“RAGE” (Movie Review)
RAGE’s hook is in its title. Yes, that hook is obvious in that it rhymes with the surname of its star. And that’s no coincidence. Cage signed on to RAGE when it was called TOKAREV, a name that suits its story best and yet would no doubt be a nightmare to market (a Tokarev is a Russian handgun). So instead, the middle-management suits retitled it RAGE to cater to the ever-expanding Nicolas Cage internet-based cult, directly alluding to the web meme that sees Cage channeling Billy Corgan.
So before we get into the guts of this review and discuss what RAGE is or whether or not it is a decent thriller, we’ll address the question as to whether or not this is a great Nic Cage flick. Fans watch Cage’s films to witness larger than life explosions of emotion, operatic displays of violence, screaming, fits of passion and expressionist acting. This goes back to VALLEY GIRL; to MOONSTRUCK (“Johnny has his HAND! Johnny has his BRIDE!”); to WILD AT HEART; to FACE/OFF (“I’m Castor Troy!”) and especially to VAMPIRE’S KISS, which is rightfully regarded as the definitive Cage performance (though of course, a strong argument can be made for THE WICKER MAN’s daft charms). RAGE finds Cage primarily in muted mode, the brooding, heavy-eyed wounded role that he would essay effectively in such fare as the superlative and undervalued shocker 8MM. This means he is disciplined and attempting to give his role some dimension, with only the occasional burst of insanity peppered amongst the drama. That said, when Cage blows, he blows and it’s those moments of fire that make RAGE worth a cursory look.
God knows the rest of the flick ain’t really worth much.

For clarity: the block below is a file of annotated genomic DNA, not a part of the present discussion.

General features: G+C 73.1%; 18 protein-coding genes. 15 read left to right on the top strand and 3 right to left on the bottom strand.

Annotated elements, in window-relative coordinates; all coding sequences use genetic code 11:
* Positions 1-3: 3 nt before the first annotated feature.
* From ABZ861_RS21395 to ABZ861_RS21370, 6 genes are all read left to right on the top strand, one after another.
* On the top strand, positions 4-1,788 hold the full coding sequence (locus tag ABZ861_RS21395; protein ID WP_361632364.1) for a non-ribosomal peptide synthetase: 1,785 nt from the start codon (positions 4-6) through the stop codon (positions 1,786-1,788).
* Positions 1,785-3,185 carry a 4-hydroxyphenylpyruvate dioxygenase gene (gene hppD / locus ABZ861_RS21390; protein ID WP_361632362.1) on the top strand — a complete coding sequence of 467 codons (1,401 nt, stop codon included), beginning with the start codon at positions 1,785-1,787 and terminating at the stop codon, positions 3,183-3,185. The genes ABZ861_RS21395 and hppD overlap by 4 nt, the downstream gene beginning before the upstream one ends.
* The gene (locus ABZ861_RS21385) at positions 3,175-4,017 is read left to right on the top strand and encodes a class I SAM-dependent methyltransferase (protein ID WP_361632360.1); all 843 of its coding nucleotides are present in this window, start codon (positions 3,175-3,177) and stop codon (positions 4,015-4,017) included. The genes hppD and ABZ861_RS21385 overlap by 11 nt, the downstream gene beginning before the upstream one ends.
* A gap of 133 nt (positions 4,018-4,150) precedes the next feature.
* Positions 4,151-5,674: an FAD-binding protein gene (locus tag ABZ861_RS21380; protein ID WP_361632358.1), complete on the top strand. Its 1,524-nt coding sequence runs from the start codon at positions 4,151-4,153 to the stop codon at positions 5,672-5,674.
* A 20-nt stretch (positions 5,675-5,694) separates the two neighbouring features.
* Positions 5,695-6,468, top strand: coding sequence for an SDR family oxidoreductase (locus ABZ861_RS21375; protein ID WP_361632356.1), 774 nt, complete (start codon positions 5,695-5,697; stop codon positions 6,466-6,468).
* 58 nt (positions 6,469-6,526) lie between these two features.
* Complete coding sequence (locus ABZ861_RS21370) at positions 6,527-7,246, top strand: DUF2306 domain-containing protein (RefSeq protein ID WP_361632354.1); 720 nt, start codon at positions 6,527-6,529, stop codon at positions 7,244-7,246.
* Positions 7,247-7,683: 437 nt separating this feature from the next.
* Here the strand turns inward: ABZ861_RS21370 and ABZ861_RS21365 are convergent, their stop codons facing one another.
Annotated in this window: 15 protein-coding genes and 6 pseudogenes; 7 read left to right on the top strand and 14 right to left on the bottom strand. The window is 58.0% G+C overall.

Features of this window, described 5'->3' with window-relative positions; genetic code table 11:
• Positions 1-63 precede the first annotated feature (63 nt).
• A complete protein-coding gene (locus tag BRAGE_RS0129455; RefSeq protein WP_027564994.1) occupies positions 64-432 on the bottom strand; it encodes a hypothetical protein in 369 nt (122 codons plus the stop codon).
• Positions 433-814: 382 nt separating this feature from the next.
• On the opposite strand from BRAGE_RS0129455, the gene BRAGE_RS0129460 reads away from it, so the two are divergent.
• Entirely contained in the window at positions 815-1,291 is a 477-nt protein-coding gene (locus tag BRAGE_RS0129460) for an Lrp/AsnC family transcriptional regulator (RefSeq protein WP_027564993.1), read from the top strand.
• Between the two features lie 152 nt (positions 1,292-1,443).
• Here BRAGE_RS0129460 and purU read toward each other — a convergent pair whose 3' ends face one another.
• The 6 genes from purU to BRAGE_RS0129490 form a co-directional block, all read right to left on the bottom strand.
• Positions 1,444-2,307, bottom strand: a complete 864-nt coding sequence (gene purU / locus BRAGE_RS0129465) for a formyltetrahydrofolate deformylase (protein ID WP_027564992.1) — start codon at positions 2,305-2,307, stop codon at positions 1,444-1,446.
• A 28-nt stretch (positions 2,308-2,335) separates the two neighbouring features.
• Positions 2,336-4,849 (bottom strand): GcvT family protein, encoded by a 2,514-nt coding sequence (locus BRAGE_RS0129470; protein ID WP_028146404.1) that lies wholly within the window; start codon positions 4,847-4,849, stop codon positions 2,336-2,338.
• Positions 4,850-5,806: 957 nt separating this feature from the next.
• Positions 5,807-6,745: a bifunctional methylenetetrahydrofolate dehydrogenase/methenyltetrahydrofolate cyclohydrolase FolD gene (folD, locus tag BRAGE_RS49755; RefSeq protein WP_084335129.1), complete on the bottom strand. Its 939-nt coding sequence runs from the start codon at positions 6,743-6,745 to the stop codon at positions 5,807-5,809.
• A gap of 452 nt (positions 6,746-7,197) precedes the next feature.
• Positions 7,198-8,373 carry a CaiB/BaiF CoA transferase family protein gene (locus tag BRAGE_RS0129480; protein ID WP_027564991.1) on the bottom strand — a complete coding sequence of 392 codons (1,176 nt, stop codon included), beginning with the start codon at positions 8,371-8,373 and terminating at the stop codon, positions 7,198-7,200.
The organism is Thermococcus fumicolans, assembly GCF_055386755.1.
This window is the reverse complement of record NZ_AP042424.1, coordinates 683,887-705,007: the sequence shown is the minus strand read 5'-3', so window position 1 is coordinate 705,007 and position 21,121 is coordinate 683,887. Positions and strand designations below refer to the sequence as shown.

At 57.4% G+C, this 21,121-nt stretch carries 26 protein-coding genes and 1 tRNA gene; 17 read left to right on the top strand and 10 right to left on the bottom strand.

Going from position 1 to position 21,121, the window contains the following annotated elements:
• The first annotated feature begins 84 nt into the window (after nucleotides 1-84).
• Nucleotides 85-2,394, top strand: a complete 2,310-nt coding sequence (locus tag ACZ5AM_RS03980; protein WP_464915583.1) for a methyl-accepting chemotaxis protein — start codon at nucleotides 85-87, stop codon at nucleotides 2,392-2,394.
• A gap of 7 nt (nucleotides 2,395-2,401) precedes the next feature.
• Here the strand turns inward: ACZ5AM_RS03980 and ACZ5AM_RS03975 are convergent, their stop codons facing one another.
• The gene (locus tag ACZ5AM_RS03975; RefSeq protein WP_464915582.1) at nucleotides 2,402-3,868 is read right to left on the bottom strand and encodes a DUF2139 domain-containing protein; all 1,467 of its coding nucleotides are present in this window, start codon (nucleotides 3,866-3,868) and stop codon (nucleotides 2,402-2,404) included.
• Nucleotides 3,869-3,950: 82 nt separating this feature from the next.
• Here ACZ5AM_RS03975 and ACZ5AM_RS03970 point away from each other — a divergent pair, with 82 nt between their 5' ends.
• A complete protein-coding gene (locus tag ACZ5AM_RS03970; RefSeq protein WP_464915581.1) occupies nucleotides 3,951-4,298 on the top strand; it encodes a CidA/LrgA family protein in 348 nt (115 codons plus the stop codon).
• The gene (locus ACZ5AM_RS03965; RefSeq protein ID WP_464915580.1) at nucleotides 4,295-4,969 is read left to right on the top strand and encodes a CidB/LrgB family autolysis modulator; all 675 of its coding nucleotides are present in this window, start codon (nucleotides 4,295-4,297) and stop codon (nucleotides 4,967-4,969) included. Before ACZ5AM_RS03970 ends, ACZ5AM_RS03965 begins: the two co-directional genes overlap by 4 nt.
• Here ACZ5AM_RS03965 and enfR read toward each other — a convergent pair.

RAGE sees Saint Nic as Paul, a former criminal-gone-legit, father and family man who is open about his past and proud of the fact he’s risen above it. When Paul and his trophy wife (Rachel Nichols) go out for a night on the town, armed thugs break into his house, kidnap his teenage daughter and beat her friends senseless. Cue the “rage” of the title. Paul goes ape and turns to his former crook cronies (Max Ryan, Michael McGrady) to arm themselves and comb the underground, specifically targeting the Russian mob in an attempt to find the girl alive and get some answers. Things get increasingly violent and out of control however, leading to a grand finale where all is revealed.
That twist ending is indeed a lulu and almost make the preceding 90 minutes worth enduring. Almost.
Sadly, RAGE is generally a slog and it’s not Cage’s fault. He’s game, doing his best post-Neeson-in-TAKEN “where’s my daughter” slow-burn and, in at least one scene, gives his rowdier fans full value by loudly questioning a man while smashing his skull to a pulp, still screaming and inquiring long after the poor bastard’s brains have been crushed to jelly.
RAGE’s failings aren’t the fault of James Agnew & Sean Keller’s screenplay, either. Though fans might point the finger at the pair due to the fact that they wrote the reviled Dario Argento flick GIALLO, RAGE’s wordplay and noir-ish narrative is rather appealingly pulpy and could have, under different guidance, been a slick, dark exploration of things happening in the dark that eventually come to light. But director Paco Cabezas (THE APPEARED) lazily cobbles together the film as a series of set pieces, devoid of momentum and – save for one lunatic car chase – any sort of stylish bravado whatsoever. The film looks flat and feels tired, despite welcome maniacal appearances by Danny Glover as a sympathetic cop and Cage’s 8MM co-star Peter Stormare as a wheelchair-bound mob boss.
The bottom line here is that if you are a Cage completist (which this critic is, unapologetically), there are a few moments in RAGE that will make you high-five the screen. There are most certainly better contemporary examples of what Nic can do; films like KICK-ASS, JOE and DRIVE ANGRY. I’ll include the GHOST RIDER sequel in that lot too, a film that almost ruined Cage’s career and yet gets better and better upon each subsequent viewing. RAGE is no GHOST RIDER 2. And that’s saying something.
RAGE is out now on DVD and BLU from RLJ Entertainment.